Termites feed on cellulose found in wood and other plant fibres. They are capable of digesting cellulose because of the symbiotic relationship between their gut bacteria and protozoa, which produces enzymes that break down the cellulose in wood. A termite colony can contain millions of insects that are all feeding on wood to get the nutrients they need to survive. The amount of wood they eat depends on their species, climate and the food sources available. Subterranean termites, for example, consume an average of their own weight in wood each day. The number of termites in a colony can be reduced by treating the wood with chemicals. Termite control is important, as a colony can grow to be very large in a short amount of time.
How termites protect each other
Termites group together for safety because they are small and easily attacked by predators. They also move in large numbers to protect their food source. When one member of a group becomes ill or injured, it’s cared for by other members of the colony. If a termite is attacked by a predator, the rest of the colony quickly forms a shield around its body using their own bodies to protect it. This behaviour is known as “autogenous defence” and is observed in social insects. To prevent diseases and parasites, termites have evolved to destroy their injured or diseased members.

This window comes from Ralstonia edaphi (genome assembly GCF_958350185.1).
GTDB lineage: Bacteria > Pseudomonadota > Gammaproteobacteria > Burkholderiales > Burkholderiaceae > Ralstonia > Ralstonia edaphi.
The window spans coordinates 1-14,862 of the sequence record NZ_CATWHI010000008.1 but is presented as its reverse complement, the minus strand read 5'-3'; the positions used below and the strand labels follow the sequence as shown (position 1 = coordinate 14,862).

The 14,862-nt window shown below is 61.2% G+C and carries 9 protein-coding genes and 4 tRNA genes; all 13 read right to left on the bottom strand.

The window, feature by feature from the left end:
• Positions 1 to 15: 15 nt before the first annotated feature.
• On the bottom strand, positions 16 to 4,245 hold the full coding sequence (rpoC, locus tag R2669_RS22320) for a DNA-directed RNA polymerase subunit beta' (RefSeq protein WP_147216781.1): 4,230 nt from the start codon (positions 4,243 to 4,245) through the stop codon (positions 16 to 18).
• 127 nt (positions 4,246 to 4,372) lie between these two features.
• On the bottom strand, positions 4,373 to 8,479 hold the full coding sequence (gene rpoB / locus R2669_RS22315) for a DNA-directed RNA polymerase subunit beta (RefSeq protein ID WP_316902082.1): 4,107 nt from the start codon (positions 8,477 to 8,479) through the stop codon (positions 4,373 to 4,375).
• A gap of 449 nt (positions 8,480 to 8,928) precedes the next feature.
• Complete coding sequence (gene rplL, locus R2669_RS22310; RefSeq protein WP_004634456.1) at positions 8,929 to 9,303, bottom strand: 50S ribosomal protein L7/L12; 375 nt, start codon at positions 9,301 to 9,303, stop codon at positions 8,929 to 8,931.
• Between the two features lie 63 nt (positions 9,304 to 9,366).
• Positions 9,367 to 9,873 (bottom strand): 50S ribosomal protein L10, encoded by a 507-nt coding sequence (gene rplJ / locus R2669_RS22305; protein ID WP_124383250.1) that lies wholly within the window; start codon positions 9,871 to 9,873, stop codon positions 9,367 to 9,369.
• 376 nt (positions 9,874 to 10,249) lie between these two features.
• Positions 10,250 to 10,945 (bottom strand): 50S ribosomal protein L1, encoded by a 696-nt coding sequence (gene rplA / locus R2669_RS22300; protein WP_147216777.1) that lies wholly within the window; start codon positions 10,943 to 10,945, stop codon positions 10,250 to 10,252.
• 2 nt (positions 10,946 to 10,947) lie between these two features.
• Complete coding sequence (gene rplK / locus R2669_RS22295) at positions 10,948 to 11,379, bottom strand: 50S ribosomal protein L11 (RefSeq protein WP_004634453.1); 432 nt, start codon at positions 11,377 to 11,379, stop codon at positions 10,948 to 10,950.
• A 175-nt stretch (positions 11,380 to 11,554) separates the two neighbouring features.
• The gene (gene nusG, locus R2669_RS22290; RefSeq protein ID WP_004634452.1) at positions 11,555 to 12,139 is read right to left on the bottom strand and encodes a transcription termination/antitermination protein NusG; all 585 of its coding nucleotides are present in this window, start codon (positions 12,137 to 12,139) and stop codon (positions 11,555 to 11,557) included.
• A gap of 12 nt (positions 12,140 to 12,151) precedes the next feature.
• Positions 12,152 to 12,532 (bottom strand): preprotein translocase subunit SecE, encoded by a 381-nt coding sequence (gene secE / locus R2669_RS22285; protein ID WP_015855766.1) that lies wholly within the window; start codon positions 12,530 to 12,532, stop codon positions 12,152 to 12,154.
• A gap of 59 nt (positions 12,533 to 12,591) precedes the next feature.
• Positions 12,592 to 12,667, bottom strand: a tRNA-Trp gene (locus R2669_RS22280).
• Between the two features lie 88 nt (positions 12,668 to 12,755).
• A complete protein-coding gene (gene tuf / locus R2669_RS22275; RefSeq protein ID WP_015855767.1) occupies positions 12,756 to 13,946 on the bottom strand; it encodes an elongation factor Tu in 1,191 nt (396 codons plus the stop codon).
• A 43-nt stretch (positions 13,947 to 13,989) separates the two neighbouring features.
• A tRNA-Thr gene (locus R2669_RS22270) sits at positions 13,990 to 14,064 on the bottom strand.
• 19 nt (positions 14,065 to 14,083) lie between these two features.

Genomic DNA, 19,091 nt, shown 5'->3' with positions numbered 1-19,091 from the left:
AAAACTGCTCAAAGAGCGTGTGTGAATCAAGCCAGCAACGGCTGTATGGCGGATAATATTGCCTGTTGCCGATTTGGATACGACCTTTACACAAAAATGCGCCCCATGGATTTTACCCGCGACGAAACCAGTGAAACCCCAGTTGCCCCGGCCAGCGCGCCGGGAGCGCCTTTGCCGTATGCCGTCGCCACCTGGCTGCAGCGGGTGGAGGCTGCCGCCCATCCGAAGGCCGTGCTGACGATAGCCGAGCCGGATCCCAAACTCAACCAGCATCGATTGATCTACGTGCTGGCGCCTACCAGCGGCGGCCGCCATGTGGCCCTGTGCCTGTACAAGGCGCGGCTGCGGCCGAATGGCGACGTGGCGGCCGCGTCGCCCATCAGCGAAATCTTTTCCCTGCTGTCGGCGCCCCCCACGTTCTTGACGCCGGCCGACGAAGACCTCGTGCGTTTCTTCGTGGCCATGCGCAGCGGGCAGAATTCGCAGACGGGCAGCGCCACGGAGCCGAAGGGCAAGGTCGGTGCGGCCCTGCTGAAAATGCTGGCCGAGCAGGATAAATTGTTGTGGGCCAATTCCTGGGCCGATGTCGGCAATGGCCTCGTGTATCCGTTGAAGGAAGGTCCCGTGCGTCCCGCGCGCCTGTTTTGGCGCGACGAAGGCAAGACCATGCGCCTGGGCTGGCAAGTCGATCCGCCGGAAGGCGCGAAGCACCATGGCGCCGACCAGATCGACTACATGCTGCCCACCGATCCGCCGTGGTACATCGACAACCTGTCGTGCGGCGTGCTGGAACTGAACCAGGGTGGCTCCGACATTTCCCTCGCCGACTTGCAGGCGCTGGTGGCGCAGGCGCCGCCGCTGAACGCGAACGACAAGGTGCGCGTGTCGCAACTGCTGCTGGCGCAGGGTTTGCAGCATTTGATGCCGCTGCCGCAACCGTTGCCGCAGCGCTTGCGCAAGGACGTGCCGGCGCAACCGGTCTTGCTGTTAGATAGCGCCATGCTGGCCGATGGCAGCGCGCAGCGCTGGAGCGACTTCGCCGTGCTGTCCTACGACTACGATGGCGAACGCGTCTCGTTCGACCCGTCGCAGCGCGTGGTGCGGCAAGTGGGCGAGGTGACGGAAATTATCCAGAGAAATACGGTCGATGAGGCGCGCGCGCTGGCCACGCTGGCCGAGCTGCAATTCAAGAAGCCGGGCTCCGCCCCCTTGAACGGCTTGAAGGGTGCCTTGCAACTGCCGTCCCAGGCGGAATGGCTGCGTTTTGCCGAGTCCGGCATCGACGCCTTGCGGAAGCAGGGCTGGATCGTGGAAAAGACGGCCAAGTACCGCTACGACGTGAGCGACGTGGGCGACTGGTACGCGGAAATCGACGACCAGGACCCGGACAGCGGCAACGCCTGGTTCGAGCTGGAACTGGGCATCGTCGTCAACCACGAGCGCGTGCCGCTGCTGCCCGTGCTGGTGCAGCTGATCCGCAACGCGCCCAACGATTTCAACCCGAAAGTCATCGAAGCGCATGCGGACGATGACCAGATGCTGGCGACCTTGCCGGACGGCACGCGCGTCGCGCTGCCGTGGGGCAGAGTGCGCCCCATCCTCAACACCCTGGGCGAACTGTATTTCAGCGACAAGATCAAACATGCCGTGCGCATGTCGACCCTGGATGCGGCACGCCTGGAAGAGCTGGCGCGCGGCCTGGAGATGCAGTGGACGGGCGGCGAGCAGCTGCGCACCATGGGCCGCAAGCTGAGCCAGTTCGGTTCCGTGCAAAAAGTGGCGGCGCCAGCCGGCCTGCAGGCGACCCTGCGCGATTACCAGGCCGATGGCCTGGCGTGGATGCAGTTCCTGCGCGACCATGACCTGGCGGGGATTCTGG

The importance of termites in the environment
Termites are a crucial part of the environment, breaking down dead trees and returning nutrients to the soil. Though sometimes considered pests, termites play an important role in nutrient cycling, particularly in tropical and subtropical areas, where there is a lack of decomposers. Scientists have found evidence of termites living in tropical areas for the last 100 million years. In the tropics, termites are the most important source of soil carbon and nitrogen. They can also be useful for pest control and are helpful in reducing the need for pesticides in agriculture.
How termites locate food sources
Termites locate food sources using their sense of smell, which they use to communicate with each other and navigate through their environment. They have a highly developed olfactory system and can detect odours at very low concentrations. Odours travel through air or soil and are detected by olfactory receptors located in a pair of glands near the antennae. This triggers a response, not only in the individual termite but also in other termites in the area, who are able to sense the pheromone. This communication allows termites to decide which food source to consume and allows new workers to be recruited to the food source.